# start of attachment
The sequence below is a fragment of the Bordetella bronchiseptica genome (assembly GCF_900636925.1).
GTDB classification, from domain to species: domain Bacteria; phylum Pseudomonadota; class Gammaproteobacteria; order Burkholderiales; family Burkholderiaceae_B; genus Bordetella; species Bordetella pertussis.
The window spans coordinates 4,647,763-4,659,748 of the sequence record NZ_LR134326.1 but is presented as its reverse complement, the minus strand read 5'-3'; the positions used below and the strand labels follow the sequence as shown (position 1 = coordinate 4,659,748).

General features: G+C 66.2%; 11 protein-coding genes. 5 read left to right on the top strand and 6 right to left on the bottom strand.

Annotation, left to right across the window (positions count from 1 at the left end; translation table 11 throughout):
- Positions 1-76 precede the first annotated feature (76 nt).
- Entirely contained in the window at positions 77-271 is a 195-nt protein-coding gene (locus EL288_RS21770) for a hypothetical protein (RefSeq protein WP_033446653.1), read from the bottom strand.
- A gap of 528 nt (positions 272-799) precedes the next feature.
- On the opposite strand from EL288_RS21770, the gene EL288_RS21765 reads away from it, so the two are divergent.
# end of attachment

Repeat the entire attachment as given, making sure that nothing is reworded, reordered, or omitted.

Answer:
The sequence below is a fragment of the Bordetella bronchiseptica genome (assembly GCF_900636925.1).
GTDB classification, from domain to species: domain Bacteria; phylum Pseudomonadota; class Gammaproteobacteria; order Burkholderiales; family Burkholderiaceae_B; genus Bordetella; species Bordetella pertussis.
The window spans coordinates 4,647,763-4,659,748 of the sequence record NZ_LR134326.1 but is presented as its reverse complement, the minus strand read 5'-3'; the positions used below and the strand labels follow the sequence as shown (position 1 = coordinate 4,659,748).

General features: G+C 66.2%; 11 protein-coding genes. 5 read left to right on the top strand and 6 right to left on the bottom strand.

Annotation, left to right across the window (positions count from 1 at the left end; translation table 11 throughout):
- Positions 1-76 precede the first annotated feature (76 nt).
- Entirely contained in the window at positions 77-271 is a 195-nt protein-coding gene (locus EL288_RS21770) for a hypothetical protein (RefSeq protein WP_033446653.1), read from the bottom strand.
- A gap of 528 nt (positions 272-799) precedes the next feature.
- On the opposite strand from EL288_RS21770, the gene EL288_RS21765 reads away from it, so the two are divergent.